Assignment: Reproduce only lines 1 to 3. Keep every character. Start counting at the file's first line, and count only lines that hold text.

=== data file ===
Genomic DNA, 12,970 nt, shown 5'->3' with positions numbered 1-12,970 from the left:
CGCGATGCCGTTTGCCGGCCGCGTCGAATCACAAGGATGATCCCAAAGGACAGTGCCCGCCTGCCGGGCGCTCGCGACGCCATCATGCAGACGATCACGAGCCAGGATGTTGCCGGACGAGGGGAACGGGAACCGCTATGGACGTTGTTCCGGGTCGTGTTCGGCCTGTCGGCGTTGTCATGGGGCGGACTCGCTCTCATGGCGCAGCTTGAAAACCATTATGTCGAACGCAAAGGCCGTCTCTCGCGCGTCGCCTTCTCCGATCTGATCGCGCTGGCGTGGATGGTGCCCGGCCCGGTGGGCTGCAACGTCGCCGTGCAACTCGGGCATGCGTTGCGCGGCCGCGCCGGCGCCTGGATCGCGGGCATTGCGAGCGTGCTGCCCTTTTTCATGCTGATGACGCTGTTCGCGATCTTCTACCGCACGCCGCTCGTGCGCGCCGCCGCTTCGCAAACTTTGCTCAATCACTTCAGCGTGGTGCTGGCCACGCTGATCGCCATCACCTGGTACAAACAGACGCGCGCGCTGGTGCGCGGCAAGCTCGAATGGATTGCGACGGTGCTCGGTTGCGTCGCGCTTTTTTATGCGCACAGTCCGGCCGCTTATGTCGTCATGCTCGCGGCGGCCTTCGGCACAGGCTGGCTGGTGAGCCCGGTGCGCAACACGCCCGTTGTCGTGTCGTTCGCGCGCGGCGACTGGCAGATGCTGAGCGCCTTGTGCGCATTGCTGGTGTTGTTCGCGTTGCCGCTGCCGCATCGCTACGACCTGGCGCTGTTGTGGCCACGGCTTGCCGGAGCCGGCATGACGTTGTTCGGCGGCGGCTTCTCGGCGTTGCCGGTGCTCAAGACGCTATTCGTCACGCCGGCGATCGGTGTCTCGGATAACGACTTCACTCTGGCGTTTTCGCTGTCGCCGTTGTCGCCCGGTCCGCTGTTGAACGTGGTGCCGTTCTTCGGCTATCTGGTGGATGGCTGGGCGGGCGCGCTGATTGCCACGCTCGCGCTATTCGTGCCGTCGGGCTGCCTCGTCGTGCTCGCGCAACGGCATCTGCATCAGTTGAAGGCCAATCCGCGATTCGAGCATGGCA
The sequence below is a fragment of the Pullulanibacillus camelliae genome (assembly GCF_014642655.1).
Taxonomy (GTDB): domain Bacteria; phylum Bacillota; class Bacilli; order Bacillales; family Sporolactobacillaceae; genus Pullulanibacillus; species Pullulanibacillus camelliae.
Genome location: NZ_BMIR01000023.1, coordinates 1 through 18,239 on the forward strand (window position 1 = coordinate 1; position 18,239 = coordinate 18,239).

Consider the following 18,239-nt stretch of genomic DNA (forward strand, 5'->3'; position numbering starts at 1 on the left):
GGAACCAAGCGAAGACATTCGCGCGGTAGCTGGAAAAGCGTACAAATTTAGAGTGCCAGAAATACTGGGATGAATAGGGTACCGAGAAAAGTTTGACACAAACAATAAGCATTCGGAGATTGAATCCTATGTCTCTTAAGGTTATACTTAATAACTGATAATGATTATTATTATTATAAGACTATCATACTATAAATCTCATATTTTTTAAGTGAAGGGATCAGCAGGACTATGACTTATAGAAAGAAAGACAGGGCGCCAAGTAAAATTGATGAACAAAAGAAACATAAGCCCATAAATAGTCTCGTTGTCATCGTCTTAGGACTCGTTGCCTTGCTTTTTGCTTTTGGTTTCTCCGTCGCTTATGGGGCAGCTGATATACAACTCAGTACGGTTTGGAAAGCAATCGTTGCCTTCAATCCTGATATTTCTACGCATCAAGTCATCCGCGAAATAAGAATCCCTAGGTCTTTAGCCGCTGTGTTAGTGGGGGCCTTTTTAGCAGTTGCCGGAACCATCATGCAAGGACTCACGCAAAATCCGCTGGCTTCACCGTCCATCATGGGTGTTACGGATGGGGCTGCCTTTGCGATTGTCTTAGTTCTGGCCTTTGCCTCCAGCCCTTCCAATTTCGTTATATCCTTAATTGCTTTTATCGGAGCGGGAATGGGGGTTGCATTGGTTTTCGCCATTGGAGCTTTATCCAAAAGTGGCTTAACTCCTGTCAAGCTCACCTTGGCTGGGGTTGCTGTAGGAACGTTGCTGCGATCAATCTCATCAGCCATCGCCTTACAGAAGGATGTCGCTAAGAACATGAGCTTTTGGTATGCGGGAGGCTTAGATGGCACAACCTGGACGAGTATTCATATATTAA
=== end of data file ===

Genomic DNA, 12,970 nt, shown 5'->3' with positions numbered 1-12,970 from the left:
CGCGATGCCGTTTGCCGGCCGCGTCGAATCACAAGGATGATCCCAAAGGACAGTGCCCGCCTGCCGGGCGCTCGCGACGCCATCATGCAGACGATCACGAGCCAGGATGTTGCCGGACGAGGGGAACGGGAACCGCTATGGACGTTGTTCCGGGTCGTGTTCGGCCTGTCGGCGTTGTCATGGGGCGGACTCGCTCTCATGGCGCAGCTTGAAAACCATTATGTCGAACGCAAAGGCCGTCTCTCGCGCGTCGCCTTCTCCGATCTGATCGCGCTGGCGTGGATGGTGCCCGGCCCGGTGGGCTGCAACGTCGCCGTGCAACTCGGGCATGCGTTGCGCGGCCGCGCCGGCGCCTGGATCGCGGGCATTGCGAGCGTGCTGCCCTTTTTCATGCTGATGACGCTGTTCGCGATCTTCTACCGCACGCCGCTCGTGCGCGCCGCCGCTTCGCAAACTTTGCTCAATCACTTCAGCGTGGTGCTGGCCACGCTGATCGCCATCACCTGGTACAAACAGACGCGCGCGCTGGTGCGCGGCAAGCTCGAATGGATTGCGACGGTGCTCGGTTGCGTCGCGCTTTTTTATGCGCACAGTCCGGCCGCTTATGTCGTCATGCTCGCGGCGGCCTTCGGCACAGGCTGGCTGGTGAGCCCGGTGCGCAACACGCCCGTTGTCGTGTCGTTCGCGCGCGGCGACTGGCAGATGCTGAGCGCCTTGTGCGCATTGCTGGTGTTGTTCGCGTTGCCGCTGCCGCATCGCTACGACCTGGCGCTGTTGTGGCCACGGCTTGCCGGAGCCGGCATGACGTTGTTCGGCGGCGGCTTCTCGGCGTTGCCGGTGCTCAAGACGCTATTCGTCACGCCGGCGATCGGTGTCTCGGATAACGACTTCACTCTGGCGTTTTCGCTGTCGCCGTTGTCGCCCGGTCCGCTGTTGAACGTGGTGCCGTTCTTCGGCTATCTGGTGGATGGCTGGGCGGGCGCGCTGATTGCCACGCTCGCGCTATTCGTGCCGTCGGGCTGCCTCGTCGTGCTCGCGCAACGGCATCTGCATCAGTTGAAGGCCAATCCGCGATTCGAGCATGGCA
The sequence below is a fragment of the Pullulanibacillus camelliae genome (assembly GCF_014642655.1).